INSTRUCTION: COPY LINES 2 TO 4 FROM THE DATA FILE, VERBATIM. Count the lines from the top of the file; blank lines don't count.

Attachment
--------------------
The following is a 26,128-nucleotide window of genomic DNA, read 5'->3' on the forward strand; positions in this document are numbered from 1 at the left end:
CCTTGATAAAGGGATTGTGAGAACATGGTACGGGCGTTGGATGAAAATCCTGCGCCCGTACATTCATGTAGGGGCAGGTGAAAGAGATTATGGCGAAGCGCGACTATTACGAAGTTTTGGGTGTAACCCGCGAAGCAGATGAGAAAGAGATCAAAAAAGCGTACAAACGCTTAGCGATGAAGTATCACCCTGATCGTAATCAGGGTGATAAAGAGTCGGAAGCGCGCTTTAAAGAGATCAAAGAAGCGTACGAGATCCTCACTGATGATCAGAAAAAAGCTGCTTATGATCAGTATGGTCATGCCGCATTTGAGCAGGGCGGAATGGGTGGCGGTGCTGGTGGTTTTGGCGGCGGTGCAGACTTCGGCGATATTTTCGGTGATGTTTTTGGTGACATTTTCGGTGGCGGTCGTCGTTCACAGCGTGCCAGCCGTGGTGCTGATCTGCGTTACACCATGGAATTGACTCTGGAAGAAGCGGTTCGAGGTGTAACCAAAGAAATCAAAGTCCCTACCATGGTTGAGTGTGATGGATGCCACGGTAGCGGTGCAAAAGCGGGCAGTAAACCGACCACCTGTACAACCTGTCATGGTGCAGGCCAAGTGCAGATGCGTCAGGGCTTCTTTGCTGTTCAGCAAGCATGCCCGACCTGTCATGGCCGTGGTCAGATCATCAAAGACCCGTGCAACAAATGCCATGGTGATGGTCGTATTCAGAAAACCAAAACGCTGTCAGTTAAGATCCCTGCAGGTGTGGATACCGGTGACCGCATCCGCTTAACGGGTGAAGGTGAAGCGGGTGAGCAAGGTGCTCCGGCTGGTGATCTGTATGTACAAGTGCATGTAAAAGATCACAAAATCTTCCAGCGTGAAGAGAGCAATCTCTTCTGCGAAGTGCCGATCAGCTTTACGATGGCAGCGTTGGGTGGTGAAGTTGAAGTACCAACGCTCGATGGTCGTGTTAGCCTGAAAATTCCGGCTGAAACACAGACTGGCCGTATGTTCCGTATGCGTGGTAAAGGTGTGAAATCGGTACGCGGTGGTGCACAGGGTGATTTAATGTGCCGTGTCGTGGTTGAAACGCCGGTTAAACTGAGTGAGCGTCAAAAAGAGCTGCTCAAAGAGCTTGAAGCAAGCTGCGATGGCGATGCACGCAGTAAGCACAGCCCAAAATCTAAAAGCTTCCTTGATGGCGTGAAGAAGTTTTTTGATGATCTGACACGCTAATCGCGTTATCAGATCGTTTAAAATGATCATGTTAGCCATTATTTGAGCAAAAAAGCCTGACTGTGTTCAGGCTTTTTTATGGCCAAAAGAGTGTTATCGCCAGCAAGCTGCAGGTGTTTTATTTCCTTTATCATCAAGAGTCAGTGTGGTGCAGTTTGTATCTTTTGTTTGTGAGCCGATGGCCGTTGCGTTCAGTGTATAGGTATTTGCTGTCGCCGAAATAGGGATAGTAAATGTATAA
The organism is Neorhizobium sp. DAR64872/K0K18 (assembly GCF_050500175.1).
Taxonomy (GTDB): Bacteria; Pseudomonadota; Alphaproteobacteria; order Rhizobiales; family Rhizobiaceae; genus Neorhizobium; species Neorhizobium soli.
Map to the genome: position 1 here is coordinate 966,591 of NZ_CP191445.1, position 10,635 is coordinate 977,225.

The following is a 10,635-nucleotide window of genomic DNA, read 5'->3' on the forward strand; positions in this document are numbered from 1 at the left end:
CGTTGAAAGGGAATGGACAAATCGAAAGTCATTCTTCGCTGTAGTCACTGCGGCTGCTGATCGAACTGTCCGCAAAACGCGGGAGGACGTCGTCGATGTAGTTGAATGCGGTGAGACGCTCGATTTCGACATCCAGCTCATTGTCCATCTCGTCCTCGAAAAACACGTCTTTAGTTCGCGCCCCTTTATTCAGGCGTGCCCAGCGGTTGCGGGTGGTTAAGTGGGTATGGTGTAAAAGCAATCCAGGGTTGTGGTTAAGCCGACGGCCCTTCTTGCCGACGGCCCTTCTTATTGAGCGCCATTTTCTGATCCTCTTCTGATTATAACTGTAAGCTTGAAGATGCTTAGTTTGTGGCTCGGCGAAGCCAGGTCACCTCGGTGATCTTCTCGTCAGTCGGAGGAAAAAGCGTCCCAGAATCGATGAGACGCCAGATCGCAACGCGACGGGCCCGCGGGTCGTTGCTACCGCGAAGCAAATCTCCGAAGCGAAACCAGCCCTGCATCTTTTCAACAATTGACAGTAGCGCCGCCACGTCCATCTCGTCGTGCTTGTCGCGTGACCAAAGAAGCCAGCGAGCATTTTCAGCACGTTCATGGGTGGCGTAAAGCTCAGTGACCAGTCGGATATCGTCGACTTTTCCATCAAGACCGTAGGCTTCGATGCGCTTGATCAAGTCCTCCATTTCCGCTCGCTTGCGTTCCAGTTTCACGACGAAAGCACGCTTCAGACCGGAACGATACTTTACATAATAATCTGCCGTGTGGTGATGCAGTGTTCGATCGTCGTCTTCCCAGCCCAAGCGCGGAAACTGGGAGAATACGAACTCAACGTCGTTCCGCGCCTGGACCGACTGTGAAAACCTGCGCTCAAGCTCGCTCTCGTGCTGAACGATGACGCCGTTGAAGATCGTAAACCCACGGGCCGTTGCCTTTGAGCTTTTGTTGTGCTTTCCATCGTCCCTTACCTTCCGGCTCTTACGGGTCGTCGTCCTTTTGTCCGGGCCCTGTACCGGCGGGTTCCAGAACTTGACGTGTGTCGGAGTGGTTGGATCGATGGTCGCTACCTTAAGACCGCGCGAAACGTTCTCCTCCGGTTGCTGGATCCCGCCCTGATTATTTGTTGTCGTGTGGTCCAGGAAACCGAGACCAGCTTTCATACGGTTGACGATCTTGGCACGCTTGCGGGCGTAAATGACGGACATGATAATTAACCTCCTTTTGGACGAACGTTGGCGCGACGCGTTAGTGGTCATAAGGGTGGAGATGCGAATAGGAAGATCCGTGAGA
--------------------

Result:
CCTTGATAAAGGGATTGTGAGAACATGGTACGGGCGTTGGATGAAAATCCTGCGCCCGTACATTCATGTAGGGGCAGGTGAAAGAGATTATGGCGAAGCGCGACTATTACGAAGTTTTGGGTGTAACCCGCGAAGCAGATGAGAAAGAGATCAAAAAAGCGTACAAACGCTTAGCGATGAAGTATCACCCTGATCGTAATCAGGGTGATAAAGAGTCGGAAGCGCGCTTTAAAGAGATCAAAGAAGCGTACGAGATCCTCACTGATGATCAGAAAAAAGCTGCTTATGATCAGTATGGTCATGCCGCATTTGAGCAGGGCGGAATGGGTGGCGGTGCTGGTGGTTTTGGCGGCGGTGCAGACTTCGGCGATATTTTCGGTGATGTTTTTGGTGACATTTTCGGTGGCGGTCGTCGTTCACAGCGTGCCAGCCGTGGTGCTGATCTGCGTTACACCATGGAATTGACTCTGGAAGAAGCGGTTCGAGGTGTAACCAAAGAAATCAAAGTCCCTACCATGGTTGAGTGTGATGGATGCCACGGTAGCGGTGCAAAAGCGGGCAGTAAACCGACCACCTGTACAACCTGTCATGGTGCAGGCCAAGTGCAGATGCGTCAGGGCTTCTTTGCTGTTCAGCAAGCATGCCCGACCTGTCATGGCCGTGGTCAGATCATCAAAGACCCGTGCAACAAATGCCATGGTGATGGTCGTATTCAGAAAACCAAAACGCTGTCAGTTAAGATCCCTGCAGGTGTGGATACCGGTGACCGCATCCGCTTAACGGGTGAAGGTGAAGCGGGTGAGCAAGGTGCTCCGGCTGGTGATCTGTATGTACAAGTGCATGTAAAAGATCACAAAATCTTCCAGCGTGAAGAGAGCAATCTCTTCTGCGAAGTGCCGATCAGCTTTACGATGGCAGCGTTGGGTGGTGAAGTTGAAGTACCAACGCTCGATGGTCGTGTTAGCCTGAAAATTCCGGCTGAAACACAGACTGGCCGTATGTTCCGTATGCGTGGTAAAGGTGTGAAATCGGTACGCGGTGGTGCACAGGGTGATTTAATGTGCCGTGTCGTGGTTGAAACGCCGGTTAAACTGAGTGAGCGTCAAAAAGAGCTGCTCAAAGAGCTTGAAGCAAGCTGCGATGGCGATGCACGCAGTAAGCACAGCCCAAAATCTAAAAGCTTCCTTGATGGCGTGAAGAAGTTTTTTGATGATCTGACACGCTAATCGCGTTATCAGATCGTTTAAAATGATCATGTTAGCCATTATTTGAGCAAAAAAGCCTGACTGTGTTCAGGCTTTTTTATGGCCAAAAGAGTGTTATCGCCAGCAAGCTGCAGGTGTTTTATTTCCTTTATCATCAAGAGTCAGTGTGGTGCAGTTTGTATCTTTTGTTTGTGAGCCGATGGCCGTTGCGTTCAGTGTATAGGTATTTGCTGTCGCCGAAATAGGGATAGTAAATGTATAA
The organism is Neorhizobium sp. DAR64872/K0K18 (assembly GCF_050500175.1).
Taxonomy (GTDB): Bacteria; Pseudomonadota; Alphaproteobacteria; order Rhizobiales; family Rhizobiaceae; genus Neorhizobium; species Neorhizobium soli.